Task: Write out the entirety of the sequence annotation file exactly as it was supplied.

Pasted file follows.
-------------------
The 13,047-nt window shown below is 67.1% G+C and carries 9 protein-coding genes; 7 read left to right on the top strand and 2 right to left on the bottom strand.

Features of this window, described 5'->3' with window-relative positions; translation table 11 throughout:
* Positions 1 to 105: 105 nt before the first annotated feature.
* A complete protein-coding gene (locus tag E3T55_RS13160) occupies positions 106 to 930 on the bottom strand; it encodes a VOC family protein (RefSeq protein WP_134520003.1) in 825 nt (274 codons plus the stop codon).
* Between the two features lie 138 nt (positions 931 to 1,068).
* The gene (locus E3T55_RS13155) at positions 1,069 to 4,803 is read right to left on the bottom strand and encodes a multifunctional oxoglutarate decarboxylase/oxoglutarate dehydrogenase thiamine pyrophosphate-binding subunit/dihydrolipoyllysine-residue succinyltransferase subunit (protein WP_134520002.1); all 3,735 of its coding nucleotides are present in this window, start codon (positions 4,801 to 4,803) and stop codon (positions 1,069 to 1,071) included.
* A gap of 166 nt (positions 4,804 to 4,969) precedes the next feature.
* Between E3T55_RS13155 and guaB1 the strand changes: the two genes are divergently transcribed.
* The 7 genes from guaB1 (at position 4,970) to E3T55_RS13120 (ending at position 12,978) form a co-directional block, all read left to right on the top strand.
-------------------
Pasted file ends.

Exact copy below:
The 13,047-nt window shown below is 67.1% G+C and carries 9 protein-coding genes; 7 read left to right on the top strand and 2 right to left on the bottom strand.

Features of this window, described 5'->3' with window-relative positions; translation table 11 throughout:
* Positions 1 to 105: 105 nt before the first annotated feature.
* A complete protein-coding gene (locus tag E3T55_RS13160) occupies positions 106 to 930 on the bottom strand; it encodes a VOC family protein (RefSeq protein WP_134520003.1) in 825 nt (274 codons plus the stop codon).
* Between the two features lie 138 nt (positions 931 to 1,068).
* The gene (locus E3T55_RS13155) at positions 1,069 to 4,803 is read right to left on the bottom strand and encodes a multifunctional oxoglutarate decarboxylase/oxoglutarate dehydrogenase thiamine pyrophosphate-binding subunit/dihydrolipoyllysine-residue succinyltransferase subunit (protein WP_134520002.1); all 3,735 of its coding nucleotides are present in this window, start codon (positions 4,801 to 4,803) and stop codon (positions 1,069 to 1,071) included.
* A gap of 166 nt (positions 4,804 to 4,969) precedes the next feature.
* Between E3T55_RS13155 and guaB1 the strand changes: the two genes are divergently transcribed.
* The 7 genes from guaB1 (at position 4,970) to E3T55_RS13120 (ending at position 12,978) form a co-directional block, all read left to right on the top strand.